The climate has changed many times over the course of the Earth’s 4.5-billion-year history. During the last ice age around 18,000 years ago, for example, what is now Manhattan in New York was covered by an ice sheet about 2,000 feet high. At that time, so much of the world’s water was trapped in ice that sea levels fell by around 400 feet, making it possible for people to walk from what is now called Europe to England and from England to Ireland. Eventually things started to warm, the ice melted, and sea levels rose again, all as part of the natural cycle to protect the noble English from the nefarious French (you don’t want them ambling over to visit whenever they feel like it).
Unfortunately, the rapid increase we are currently experiencing in global temperature cannot be attributed to natural cycles of warming and cooling. Changes that would typically span hundreds of thousands of years are now transpiring in decades.
Due to climate change, deserts are expanding, glaciers are retreating, permafrost is melting, sea levels are rising, heat waves and wildfires are becoming more common, and the world is experiencing more intense storms, droughts, and other weather extremes.
The main problem is the rise of greenhouses gases like carbon dioxide and methane that trap heat in the Earth’s lower atmosphere. Although there are several factors, including deforestation and some agricultural practices, the primary greenhouse gas source is carbon dioxide caused by humans burning fossil fuels like coal, oil, and natural gas.
What can we do to help?
According to Hedges and Company, there are close to 1.5 billion cars in the world today. Furthermore, according to the International Energy Agency, only about 26 million of these are electric vehicles (EVs), although this number is expected to grow exponentially in the coming years.
On the one hand, EVs seem like a jolly good idea, but there are problems, including the need for incredibly complex and expensive control systems to manage the batteries. Also, in addition to lithium, nickel, manganese, cobalt, and graphite, EV batteries require rare earth elements (REEs), all of which involve intensive and polluting mining processes to be extracted from the ground. Furthermore, when it comes to charging the little scamps, renewable energy sources (sun, wind, water) currently account for only around 23% of electricity generation in the USA—the rest comes from (you guessed it) burning fossil fuels.
Almost 20 years as I pen these words, I heard tales about a French automobile company called Moteur Developement International (MDI). As reported in New Atlas, MDI had been the proud possessor of a Zero Emission Vehicle (ZEV) prototype since 1994.
A few years later, I heard about the Tata OneCAT, where the “CAT” portion of this moniker stands for “Compressed Air Technology.” This was to be a collaboration between MDI in France and Tata Motors in India.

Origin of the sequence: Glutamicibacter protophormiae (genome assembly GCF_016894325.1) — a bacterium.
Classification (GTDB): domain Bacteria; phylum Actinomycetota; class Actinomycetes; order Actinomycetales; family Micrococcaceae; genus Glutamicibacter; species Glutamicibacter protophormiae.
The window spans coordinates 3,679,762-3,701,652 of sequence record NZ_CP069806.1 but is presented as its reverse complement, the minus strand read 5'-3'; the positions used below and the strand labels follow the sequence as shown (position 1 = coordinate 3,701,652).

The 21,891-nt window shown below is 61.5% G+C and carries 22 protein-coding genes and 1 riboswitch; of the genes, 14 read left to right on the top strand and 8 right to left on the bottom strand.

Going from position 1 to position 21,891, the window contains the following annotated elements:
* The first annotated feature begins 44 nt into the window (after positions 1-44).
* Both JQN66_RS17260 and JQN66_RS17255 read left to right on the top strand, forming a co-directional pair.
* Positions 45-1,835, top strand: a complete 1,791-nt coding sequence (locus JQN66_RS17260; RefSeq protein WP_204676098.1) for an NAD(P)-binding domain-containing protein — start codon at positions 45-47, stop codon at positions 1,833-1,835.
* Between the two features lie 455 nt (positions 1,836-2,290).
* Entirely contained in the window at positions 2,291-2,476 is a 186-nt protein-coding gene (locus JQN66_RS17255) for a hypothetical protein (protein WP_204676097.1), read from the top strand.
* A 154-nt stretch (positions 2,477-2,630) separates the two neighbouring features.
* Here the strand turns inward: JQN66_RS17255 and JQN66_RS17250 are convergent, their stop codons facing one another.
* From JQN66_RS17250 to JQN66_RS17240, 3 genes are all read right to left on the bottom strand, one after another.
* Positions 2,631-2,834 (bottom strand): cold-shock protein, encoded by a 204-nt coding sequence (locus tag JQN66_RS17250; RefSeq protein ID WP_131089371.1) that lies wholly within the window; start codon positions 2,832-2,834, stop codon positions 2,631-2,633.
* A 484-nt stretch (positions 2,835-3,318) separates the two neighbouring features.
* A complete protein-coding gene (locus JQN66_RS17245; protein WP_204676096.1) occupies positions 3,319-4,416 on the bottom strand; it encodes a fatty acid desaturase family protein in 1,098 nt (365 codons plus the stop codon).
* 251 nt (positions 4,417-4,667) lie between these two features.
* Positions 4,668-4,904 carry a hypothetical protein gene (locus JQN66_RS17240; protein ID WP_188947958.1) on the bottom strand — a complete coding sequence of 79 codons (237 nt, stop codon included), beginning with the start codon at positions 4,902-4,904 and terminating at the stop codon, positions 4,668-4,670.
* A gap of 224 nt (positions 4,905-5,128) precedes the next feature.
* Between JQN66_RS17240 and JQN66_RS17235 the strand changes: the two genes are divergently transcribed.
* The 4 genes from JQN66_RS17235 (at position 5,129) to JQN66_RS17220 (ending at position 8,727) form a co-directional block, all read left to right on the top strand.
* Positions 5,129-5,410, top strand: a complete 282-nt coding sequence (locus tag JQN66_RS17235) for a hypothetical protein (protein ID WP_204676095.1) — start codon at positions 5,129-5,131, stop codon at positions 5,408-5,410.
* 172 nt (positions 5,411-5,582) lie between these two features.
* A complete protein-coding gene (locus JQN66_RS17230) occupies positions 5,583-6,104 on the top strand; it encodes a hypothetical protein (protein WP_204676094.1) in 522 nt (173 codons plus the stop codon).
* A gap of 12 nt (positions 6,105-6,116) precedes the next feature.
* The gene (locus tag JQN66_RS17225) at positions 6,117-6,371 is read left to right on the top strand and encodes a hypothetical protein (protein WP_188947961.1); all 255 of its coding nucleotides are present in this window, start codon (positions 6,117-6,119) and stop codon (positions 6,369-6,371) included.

The whole idea was to develop an automobile that ran on compressed air, which would be stored in tanks inside the vehicle. You know when you blow up a balloon and let it go, it zips around the sky with the compressed air acting like a jet engine? Well, this would be just like that, but different.
In the case of this pneumatic car, a 2-stroke engine powered directly by the compressed air would create movement. The tanks could be charged using a small pump located inside the car by plugging the vehicle into a regular wall outlet. This process would take about 3 to 4 hours. Alternatively, an external compressor could “re-fuel” the vehicle in around 3 to 4 minutes.
I seem to recall someone saying the Tata OneCAT would have a range of around 100 miles (160 kilometers) on a full “charge.” On the one hand, this isn’t very far. On the other hand, most of us travel less than 100 miles each day. In my case, my office is only about 15 miles from my home, so that’s 30 miles per day. I don’t know what the top speed was supposed to be (I vaguely recall 50 mph), but it’s harder to go more than 30 mph around here with all the traffic anyway.
The great thing about vehicles of this ilk is that they would be cheap to produce, cost virtually nothing to run, and create almost zero pollution (even manufacturing them would have an extremely low carbon footprint). My thought was to add solar cells to the roof, so the little scamp could be charging during the day while I was at work.
So, where is my pneumatic car?
Sad to relate, all has gone quiet on the pneumatic car front (which is ironic because minimal noise pollution was another of this vehicle’s touted advantages).
All I can say is that I live in hope that something like this will one day come to fruition, in which case I will be at the front of the queue to buy one. How about you? Have you heard anything about this? And would you be interested if such a beast existed?